Nigeria’s centenary II: Through the prism of a negative optimist (2)

 (By Samuel Stephen Wakdok)

The appropriation of our national wealth is so skewed in favour of a few and this continues to heighten the divide. There are many Nigerians who can’t earn a living no matter how much they contribute while there are a few who live in opulence though they contribute just a little. A government that cannot provide physical and economic security to its people, especially the vulnerable populace needs to have a rethink.

Continued from yesterday (14-5-2014)

THE government, politicians and technocrats alike only roll out policies. They give themselves pass marks for the words they are able to put on paper rather than the works on ground. Millions groan in darkness without electricity. Millions are without water. Millions are without job. Millions are without access to health care. Yet we have had governments who passed themselves high in public service. In this age, with our numerous resources we are still talking of lacking the basics; Nigerians joke about being their own local government since individuals provide water, energy, alternative power, education, health, and sadly even security for themselves and their families.

   The appropriation of our national wealth is so skewed in favour of a few and this continues to heighten the divide. There are many Nigerians who can’t earn a living no matter how much they contribute while there are a few who live in opulence though they contribute just a little. A government that cannot provide physical and economic security to its people, especially the vulnerable populace needs to have a rethink. Year in, year out, budgets are read but they are only budgets and end up as budgets. The people do not feel and have not seen the manifestation of such huge budgetary amounts in their lives or environment. The quality and sanctity of lives in Nigeria are not only so poor but are alarmingly on the decrease.

  The questions that beg for urgent answers are these:  What kind of Nigeria are we inheriting? Are we still going to have Nigeria as our country with the way things are run and ruined by the present crop of rulers? Will we and our children remain Nigerians till we depart this earth? If we must continue to exist as Nigerians then we must become Nigeria ourselves. We must save Nigeria from the destruction of self-serving individuals and groups. The next centenary will meet us and our children in our prime, active and retiring years. We will therefore need a peaceful and functional country to live, work, retire, grow old and die in; we cannot afford to inherit a Nigeria where insecurity, corruption, terrorism, mal governance, failed educational system, rotten social amenities, crimes among many vices are the order of the day.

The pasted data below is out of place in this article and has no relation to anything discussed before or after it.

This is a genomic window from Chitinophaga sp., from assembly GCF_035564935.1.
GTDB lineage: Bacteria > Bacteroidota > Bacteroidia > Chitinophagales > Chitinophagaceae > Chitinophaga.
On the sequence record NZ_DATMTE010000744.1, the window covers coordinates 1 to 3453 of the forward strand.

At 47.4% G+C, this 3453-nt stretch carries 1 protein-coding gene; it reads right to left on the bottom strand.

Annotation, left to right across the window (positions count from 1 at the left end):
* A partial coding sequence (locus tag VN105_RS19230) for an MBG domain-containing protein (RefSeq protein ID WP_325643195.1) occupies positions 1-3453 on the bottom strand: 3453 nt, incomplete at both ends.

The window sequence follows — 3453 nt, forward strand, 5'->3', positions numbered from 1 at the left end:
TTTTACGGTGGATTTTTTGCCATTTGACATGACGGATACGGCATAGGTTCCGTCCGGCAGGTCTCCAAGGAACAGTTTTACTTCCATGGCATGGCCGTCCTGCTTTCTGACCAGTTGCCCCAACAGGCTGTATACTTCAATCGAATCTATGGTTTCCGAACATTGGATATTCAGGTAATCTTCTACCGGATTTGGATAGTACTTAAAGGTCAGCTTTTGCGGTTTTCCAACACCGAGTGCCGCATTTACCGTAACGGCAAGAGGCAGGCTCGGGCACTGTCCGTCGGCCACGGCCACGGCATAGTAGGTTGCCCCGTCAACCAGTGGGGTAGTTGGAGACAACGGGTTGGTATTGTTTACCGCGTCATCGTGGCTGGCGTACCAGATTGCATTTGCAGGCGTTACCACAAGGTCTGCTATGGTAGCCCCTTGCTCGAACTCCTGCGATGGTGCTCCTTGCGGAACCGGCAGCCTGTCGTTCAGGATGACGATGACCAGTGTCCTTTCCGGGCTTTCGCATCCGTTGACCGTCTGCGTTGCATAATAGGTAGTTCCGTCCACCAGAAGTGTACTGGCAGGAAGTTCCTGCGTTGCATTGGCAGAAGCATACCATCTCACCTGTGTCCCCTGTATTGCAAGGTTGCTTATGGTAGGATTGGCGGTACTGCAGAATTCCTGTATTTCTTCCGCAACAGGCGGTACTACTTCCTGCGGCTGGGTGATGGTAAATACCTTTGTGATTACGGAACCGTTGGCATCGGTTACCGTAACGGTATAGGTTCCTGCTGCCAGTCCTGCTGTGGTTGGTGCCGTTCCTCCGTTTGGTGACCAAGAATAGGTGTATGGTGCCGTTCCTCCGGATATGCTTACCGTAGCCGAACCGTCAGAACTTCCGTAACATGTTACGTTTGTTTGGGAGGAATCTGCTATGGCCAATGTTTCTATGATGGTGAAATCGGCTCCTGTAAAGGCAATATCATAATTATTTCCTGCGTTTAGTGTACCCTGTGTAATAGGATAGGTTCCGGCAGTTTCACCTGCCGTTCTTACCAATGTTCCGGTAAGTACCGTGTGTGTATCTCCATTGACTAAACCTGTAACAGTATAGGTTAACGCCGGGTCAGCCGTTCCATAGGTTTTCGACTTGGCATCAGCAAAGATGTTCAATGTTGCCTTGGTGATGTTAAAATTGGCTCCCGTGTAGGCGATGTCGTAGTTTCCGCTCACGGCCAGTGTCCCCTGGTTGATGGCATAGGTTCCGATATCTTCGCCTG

The paradigm shift ought to start from the way we view the nexus between citizenship and national survivability. We must distant ourselves from the town criers and soothsayers whose major preoccupation is the disintegration of the only country we have for ourselves, our children and their children. The modern nation states have had their maps drawn by nationalism or colonialism, redrawing the map will not come without greater challenges than making the current map work except in extreme or rare situations. It is easier to start a fire than to put it out, far easier to beat the drums of war than to achieve peace. What we need is to consolidate on building a country, where we all irrespective of religion, ethnicity, gender, class or creed will be stakeholders. In the process, we may have to jettison equality for equity, but in all debates and actual implementations the lives and livelihoods of the minorities and vulnerable groups must be protected. In our quest for a sustainable Nigeria, all classes of people who aspire must achieve. We should be able to build a culture of knowledge, expertise, technology and merit. Success must not be based on surnames, family ties, political marriages of convenience, or cliques. Failure should not be on misplaced indices of background, lack of godfatherism, without connection or gender imbalance. We will have to accept not just the new way of doing things, but also embrace the right way of doing things.